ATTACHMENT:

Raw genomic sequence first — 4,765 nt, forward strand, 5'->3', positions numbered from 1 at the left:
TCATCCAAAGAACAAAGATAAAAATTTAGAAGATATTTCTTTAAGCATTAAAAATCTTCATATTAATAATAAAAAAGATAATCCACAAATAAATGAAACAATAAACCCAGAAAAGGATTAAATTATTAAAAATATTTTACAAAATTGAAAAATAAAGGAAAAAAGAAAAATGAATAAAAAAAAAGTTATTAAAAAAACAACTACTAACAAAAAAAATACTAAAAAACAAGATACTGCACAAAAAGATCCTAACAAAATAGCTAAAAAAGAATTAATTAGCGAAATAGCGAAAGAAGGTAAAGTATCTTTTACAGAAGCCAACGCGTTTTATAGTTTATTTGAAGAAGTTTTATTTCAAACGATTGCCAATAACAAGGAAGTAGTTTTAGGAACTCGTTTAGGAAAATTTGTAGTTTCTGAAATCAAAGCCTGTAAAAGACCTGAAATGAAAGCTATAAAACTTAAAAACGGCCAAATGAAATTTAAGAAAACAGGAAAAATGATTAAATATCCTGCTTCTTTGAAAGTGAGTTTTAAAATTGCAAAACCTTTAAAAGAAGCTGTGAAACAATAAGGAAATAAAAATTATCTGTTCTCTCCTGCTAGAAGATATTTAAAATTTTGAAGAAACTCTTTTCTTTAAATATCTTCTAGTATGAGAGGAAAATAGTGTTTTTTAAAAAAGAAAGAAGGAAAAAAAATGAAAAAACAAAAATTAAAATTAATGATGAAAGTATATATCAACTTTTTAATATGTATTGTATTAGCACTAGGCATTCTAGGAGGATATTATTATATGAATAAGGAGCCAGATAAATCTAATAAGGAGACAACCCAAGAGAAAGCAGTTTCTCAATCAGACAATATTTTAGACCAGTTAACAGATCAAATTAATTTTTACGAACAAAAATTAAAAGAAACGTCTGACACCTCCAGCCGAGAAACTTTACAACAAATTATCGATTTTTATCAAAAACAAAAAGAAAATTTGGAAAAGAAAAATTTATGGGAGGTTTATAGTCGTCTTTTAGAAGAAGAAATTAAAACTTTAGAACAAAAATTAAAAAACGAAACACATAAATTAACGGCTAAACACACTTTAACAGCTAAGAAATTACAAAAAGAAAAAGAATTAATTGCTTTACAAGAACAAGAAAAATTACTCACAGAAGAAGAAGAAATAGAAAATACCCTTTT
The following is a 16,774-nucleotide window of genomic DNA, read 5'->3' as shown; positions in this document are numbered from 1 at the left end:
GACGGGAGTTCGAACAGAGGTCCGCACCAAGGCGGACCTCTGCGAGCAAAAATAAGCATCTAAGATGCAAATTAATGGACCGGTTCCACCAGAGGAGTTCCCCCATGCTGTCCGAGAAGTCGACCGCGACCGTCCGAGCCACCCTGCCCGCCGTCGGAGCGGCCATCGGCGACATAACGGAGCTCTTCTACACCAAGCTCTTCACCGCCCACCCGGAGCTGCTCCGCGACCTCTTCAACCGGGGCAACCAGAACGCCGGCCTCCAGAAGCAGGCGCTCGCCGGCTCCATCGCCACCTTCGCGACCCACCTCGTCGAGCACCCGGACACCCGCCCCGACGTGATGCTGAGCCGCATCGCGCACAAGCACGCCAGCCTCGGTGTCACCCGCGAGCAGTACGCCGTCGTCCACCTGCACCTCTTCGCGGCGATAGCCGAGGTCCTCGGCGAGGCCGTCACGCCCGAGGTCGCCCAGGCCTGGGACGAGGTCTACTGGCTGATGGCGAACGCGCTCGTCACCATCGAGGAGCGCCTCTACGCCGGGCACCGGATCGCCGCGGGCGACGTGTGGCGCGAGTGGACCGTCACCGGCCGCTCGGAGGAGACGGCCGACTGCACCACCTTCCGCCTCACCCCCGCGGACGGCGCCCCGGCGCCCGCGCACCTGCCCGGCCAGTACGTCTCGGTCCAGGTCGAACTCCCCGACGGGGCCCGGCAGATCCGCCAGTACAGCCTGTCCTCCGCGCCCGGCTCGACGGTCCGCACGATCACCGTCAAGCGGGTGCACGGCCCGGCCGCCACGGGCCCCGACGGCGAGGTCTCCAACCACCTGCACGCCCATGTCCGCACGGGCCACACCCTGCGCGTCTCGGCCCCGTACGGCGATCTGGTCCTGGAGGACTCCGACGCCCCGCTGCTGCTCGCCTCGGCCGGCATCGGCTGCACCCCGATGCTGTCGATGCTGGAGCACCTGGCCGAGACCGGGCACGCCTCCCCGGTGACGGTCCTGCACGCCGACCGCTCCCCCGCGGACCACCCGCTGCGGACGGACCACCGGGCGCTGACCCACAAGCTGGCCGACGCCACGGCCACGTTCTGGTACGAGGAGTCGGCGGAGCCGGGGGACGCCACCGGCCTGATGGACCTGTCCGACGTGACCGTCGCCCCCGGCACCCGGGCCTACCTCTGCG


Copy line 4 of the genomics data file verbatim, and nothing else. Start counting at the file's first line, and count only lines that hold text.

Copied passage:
GACGGGAGTTCGAACAGAGGTCCGCACCAAGGCGGACCTCTGCGAGCAAAAATAAGCATCTAAGATGCAAATTAATGGACCGGTTCCACCAGAGGAGTTCCCCCATGCTGTCCGAGAAGTCGACCGCGACCGTCCGAGCCACCCTGCCCGCCGTCGGAGCGGCCATCGGCGACATAACGGAGCTCTTCTACACCAAGCTCTTCACCGCCCACCCGGAGCTGCTCCGCGACCTCTTCAACCGGGGCAACCAGAACGCCGGCCTCCAGAAGCAGGCGCTCGCCGGCTCCATCGCCACCTTCGCGACCCACCTCGTCGAGCACCCGGACACCCGCCCCGACGTGATGCTGAGCCGCATCGCGCACAAGCACGCCAGCCTCGGTGTCACCCGCGAGCAGTACGCCGTCGTCCACCTGCACCTCTTCGCGGCGATAGCCGAGGTCCTCGGCGAGGCCGTCACGCCCGAGGTCGCCCAGGCCTGGGACGAGGTCTACTGGCTGATGGCGAACGCGCTCGTCACCATCGAGGAGCGCCTCTACGCCGGGCACCGGATCGCCGCGGGCGACGTGTGGCGCGAGTGGACCGTCACCGGCCGCTCGGAGGAGACGGCCGACTGCACCACCTTCCGCCTCACCCCCGCGGACGGCGCCCCGGCGCCCGCGCACCTGCCCGGCCAGTACGTCTCGGTCCAGGTCGAACTCCCCGACGGGGCCCGGCAGATCCGCCAGTACAGCCTGTCCTCCGCGCCCGGCTCGACGGTCCGCACGATCACCGTCAAGCGGGTGCACGGCCCGGCCGCCACGGGCCCCGACGGCGAGGTCTCCAACCACCTGCACGCCCATGTCCGCACGGGCCACACCCTGCGCGTCTCGGCCCCGTACGGCGATCTGGTCCTGGAGGACTCCGACGCCCCGCTGCTGCTCGCCTCGGCCGGCATCGGCTGCACCCCGATGCTGTCGATGCTGGAGCACCTGGCCGAGACCGGGCACGCCTCCCCGGTGACGGTCCTGCACGCCGACCGCTCCCCCGCGGACCACCCGCTGCGGACGGACCACCGGGCGCTGACCCACAAGCTGGCCGACGCCACGGCCACGTTCTGGTACGAGGAGTCGGCGGAGCCGGGGGACGCCACCGGCCTGATGGACCTGTCCGACGTGACCGTCGCCCCCGGCACCCGGGCCTACCTCTGCG